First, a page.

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A CurtainUp London Review
The opening scene has Ned dragging his neighbour Dale (Andrew Lincoln) into his house to watch yet another demolition documentary video made by Ned from the buffer zone when he demolishes unwanted modern architectural monstrosities for a living. There is the tall tower which crashes down into the dust in a heavy handed symbol of male erectile failure, a visual opposite to the waves lapping onshore. We hear that the municipal shopping centres are threatened next, with the awful 1960s Arndale Centres on the redevelopment list. Hunky carwash supremo Dale will soon be calling round, not to watch videos, but to have sex and play sexy Scrabble (if you can make the word, you can have it) with Ned's wife Joy. Speaking as one who has tried to play Scrabble, not with the follow through of those exact rules, but with a rule that only rude words can be entered, it is near impossible to be saucy with the poor choice of letter mix.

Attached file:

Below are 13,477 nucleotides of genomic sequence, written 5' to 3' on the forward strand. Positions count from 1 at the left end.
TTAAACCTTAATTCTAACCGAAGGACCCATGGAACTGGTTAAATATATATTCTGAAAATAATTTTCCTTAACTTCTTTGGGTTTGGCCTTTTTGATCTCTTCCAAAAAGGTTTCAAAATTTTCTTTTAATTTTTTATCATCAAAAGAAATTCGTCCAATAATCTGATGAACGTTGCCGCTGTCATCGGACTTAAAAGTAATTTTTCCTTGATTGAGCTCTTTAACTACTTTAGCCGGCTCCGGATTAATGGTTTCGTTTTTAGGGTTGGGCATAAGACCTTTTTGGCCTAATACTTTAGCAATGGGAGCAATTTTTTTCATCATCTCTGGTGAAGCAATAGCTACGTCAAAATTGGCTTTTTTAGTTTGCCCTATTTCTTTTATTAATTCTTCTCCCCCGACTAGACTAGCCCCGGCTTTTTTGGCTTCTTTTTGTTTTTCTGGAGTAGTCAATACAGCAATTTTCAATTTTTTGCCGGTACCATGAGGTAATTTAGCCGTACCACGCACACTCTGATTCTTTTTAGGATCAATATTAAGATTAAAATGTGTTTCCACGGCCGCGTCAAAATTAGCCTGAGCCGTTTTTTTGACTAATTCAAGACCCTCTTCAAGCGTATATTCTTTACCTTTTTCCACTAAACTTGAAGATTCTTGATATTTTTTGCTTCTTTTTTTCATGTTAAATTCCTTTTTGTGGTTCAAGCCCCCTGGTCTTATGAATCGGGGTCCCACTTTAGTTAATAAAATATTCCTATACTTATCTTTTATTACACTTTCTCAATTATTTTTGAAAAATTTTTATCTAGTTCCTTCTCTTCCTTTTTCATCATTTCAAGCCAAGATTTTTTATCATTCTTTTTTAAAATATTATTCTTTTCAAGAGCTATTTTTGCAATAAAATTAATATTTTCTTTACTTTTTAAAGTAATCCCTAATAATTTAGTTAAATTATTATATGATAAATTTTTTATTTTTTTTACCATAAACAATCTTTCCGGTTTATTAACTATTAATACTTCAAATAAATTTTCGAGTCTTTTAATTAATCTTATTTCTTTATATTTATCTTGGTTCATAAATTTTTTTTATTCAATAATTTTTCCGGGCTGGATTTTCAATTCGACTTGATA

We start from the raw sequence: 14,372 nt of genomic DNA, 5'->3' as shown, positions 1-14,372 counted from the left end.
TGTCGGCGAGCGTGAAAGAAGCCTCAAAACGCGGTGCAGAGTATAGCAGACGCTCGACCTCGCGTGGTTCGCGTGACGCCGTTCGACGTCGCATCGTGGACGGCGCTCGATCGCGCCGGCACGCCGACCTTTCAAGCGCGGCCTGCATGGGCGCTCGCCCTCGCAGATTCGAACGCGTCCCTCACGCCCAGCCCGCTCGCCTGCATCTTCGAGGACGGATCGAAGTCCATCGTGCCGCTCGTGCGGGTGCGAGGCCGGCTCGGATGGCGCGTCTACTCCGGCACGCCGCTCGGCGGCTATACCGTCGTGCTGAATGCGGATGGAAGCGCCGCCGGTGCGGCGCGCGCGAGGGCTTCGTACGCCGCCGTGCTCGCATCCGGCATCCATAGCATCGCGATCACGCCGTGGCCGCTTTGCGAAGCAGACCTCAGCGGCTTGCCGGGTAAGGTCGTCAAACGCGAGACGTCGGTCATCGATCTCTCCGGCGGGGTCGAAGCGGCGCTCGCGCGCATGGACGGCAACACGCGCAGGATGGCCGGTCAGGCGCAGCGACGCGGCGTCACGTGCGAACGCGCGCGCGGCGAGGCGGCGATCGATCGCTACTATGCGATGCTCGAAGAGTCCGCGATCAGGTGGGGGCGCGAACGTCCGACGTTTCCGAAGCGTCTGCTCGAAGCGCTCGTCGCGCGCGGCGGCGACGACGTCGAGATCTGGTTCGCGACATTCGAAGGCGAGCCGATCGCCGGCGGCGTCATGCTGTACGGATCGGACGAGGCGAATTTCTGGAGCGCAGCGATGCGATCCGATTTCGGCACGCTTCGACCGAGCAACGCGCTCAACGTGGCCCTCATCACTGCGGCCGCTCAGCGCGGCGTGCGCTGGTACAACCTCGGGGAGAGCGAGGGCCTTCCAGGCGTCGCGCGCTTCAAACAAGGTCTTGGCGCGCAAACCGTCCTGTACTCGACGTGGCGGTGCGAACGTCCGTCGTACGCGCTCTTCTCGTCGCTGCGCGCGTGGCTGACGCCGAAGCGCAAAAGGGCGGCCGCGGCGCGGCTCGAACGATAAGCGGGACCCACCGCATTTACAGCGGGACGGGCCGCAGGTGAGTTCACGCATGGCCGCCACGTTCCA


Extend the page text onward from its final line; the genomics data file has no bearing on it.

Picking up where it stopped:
Butterworth has been compared with Pinter but Parlour Song wasn't brimming over with menace as I felt so uninvolved with the disappearance of items of sentimental value from Ned's home. There was however a theme for me in the existence of the 1,000 year old forest in which these suburban sprawl houses have been built, the forest of course being cut down to make way for these identical pro-forma homes. We also see the impermanence of modern building as 1960s tower blocks and shopping centres, once thought to be state of the art are demolished just 50 years into their ugly life. Ned and Dale's houses adjoin in Jeremy Herbert's interesting glass walled pivoting set.
There is much to laugh at in the hapless efforts of balding, middle aged spread Ned to regain the affection of his wife, whether it is the hysterical tongue practice by tape for oral sex, with hand actions after he hears that a lover's hands are always on the go, or working out with weights on the instruction of Dale or taking Rogaine hoping it will bring back his hair. The physical comedy from Toby Jones is absolutely delightful. Amanda Drew as the inappropriately named Joy is cold and cruel to her husband in a performance redolent of Pinter's women. Andrew Lincoln's fitness workout moves are very amusing as he encourages the awkward Ned to exercise.
Elyse Sommer's review of this play in New York go here Parlour Song
Retold by Tina Packer of Shakespeare & Co.
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